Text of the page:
Muscle Memory and the Local Concentration of Capital Punishment

by Lee Kovarsky

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Abstract

The modern death penalty is not just concentrating in a handful of practicing states; it is disappearing in all but a few capitally active localities. Capital-punishment concentration, however, still surfaces more as the subject of casual observation than as the object of sophisticated academic inquiry. Normative and doctrinal analyses of the phenomenon are virtually nonexistent, in part because the current ability to measure and report concentration is so limited.

This Article is the first attempt to measure capital-punishment concentration rigorously, by combining different sources of county-level data and by borrowing quantitative tools that economists use to study market competition. The analysis yields three major findings: (1) capital sentencing is concentrating dramatically; (2) executions are concentrating more gradually; and (3) both trends persist within most capitally active states.

Certain normative and doctrinal conclusions follow from the empirical findings. The causes of concentration are likely to be more bureaucratic and path dependent than they are democratic and pragmatic, reflecting what I call the “muscle memory” of local institutional practice. If local muscle memory indeed explains concentration, such concentration violates basic punishment norms requiring equal treatment of similar offenders. This problem notwithstanding, existing death penalty jurisprudence does not account for local concentration. For concentration to have any influence on the outcome of constitutional inquiry, the Supreme Court would have to revise its working definition of “arbitrariness.”

Muscle Memory and the Local Concentration of Capital Punishment

by Lee Kovarsky

Click here for a PDF file of this article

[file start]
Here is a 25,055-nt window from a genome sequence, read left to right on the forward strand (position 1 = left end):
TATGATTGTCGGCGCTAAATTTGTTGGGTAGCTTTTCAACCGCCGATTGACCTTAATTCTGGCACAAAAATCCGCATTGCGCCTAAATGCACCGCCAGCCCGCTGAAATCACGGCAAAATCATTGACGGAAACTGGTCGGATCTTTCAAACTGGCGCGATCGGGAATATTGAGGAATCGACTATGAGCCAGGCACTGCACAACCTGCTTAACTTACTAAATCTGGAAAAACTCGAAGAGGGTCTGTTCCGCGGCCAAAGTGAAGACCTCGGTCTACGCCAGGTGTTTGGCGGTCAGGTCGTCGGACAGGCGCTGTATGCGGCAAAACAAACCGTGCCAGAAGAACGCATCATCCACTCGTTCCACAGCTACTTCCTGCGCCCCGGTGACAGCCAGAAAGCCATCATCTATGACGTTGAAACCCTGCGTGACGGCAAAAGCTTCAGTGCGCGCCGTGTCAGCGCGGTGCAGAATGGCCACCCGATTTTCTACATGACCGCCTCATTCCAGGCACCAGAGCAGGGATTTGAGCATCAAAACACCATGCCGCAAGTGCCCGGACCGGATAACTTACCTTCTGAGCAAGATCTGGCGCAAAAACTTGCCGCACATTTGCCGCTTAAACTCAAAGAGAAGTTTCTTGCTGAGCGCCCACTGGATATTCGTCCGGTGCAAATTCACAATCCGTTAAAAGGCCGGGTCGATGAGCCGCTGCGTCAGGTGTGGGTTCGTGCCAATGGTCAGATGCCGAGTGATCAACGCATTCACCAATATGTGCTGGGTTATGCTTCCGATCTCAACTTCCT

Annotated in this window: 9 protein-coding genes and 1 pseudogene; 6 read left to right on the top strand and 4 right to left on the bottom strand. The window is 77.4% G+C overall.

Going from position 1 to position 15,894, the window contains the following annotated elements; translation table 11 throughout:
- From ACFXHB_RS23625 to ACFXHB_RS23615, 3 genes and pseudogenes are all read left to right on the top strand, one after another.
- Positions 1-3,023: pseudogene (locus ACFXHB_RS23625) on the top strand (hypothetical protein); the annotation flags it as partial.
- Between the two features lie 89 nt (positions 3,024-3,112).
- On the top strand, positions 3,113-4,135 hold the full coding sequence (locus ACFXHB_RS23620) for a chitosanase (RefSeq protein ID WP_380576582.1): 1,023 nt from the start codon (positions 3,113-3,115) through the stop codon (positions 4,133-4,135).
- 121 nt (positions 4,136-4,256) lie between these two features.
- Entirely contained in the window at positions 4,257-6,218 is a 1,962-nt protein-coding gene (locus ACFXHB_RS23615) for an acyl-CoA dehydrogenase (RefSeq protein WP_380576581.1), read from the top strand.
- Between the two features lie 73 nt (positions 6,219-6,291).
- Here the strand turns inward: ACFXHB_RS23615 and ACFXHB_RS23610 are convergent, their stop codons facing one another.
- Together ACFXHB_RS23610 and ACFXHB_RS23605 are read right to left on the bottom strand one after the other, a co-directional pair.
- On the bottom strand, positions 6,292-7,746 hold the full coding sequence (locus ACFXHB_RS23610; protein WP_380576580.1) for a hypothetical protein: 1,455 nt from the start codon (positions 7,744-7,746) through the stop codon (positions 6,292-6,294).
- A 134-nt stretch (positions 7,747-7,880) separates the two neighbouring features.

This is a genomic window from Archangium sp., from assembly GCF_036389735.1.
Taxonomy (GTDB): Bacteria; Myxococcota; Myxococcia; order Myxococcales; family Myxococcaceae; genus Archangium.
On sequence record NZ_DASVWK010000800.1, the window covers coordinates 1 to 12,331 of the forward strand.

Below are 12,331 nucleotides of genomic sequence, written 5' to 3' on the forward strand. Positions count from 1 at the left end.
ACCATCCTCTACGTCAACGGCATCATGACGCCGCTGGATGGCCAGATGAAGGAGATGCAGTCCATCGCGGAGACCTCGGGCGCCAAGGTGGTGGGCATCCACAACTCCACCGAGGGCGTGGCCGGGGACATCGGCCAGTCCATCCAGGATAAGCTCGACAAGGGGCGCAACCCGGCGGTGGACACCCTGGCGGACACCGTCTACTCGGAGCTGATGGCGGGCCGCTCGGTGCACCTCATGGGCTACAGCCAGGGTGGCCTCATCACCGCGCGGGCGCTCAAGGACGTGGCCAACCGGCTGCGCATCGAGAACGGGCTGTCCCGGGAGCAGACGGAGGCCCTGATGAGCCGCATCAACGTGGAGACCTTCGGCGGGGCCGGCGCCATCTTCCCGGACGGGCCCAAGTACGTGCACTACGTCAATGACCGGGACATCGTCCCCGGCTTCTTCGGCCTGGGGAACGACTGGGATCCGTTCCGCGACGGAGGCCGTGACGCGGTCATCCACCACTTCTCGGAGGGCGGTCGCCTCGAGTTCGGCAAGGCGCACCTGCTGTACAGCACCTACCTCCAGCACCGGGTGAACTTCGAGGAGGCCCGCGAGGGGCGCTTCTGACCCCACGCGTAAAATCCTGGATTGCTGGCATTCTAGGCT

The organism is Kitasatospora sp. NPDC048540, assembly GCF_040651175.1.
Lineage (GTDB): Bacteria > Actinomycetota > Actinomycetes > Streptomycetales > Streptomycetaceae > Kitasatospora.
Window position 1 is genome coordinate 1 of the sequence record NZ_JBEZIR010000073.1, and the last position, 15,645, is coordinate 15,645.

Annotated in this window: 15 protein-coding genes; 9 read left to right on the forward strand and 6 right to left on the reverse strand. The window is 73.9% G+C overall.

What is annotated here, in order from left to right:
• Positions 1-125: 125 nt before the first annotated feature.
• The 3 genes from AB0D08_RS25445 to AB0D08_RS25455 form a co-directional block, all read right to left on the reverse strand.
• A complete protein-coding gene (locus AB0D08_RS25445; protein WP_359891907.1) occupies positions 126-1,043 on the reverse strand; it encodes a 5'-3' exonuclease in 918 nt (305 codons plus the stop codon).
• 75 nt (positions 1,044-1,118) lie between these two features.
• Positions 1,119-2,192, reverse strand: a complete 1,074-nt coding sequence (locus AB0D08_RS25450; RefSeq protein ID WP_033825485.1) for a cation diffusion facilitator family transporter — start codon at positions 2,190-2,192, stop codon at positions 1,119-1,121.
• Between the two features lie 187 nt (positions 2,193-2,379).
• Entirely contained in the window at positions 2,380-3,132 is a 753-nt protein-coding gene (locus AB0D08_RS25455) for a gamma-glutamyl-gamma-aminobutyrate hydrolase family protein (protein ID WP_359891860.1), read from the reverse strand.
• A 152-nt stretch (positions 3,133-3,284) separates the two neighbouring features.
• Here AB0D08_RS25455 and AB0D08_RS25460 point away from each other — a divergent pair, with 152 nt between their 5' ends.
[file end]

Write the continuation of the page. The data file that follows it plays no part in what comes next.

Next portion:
Abstract

The modern death penalty is not just concentrating in a handful of practicing states; it is disappearing in all but a few capitally active localities. Capital-punishment concentration, however, still surfaces more as the subject of casual observation than as the object of sophisticated academic inquiry. Normative and doctrinal analyses of the phenomenon are virtually nonexistent, in part because the current ability to measure and report concentration is so limited.

This Article is the first attempt to measure capital-punishment concentration rigorously, by combining different sources of county-level data and by borrowing quantitative tools that economists use to study market competition. The analysis yields three major findings: (1) capital sentencing is concentrating dramatically; (2) executions are concentrating more gradually; and (3) both trends persist within most capitally active states.

Certain normative and doctrinal conclusions follow from the empirical findings. The causes of concentration are likely to be more bureaucratic and path dependent than they are democratic and pragmatic, reflecting what I call the “muscle memory” of local institutional practice. If local muscle memory indeed explains concentration, such concentration violates basic punishment norms requiring equal treatment of similar offenders. This problem notwithstanding, existing death penalty jurisprudence does not account for local concentration. For concentration to have any influence on the outcome of constitutional inquiry, the Supreme Court would have to revise its working definition of “arbitrariness.”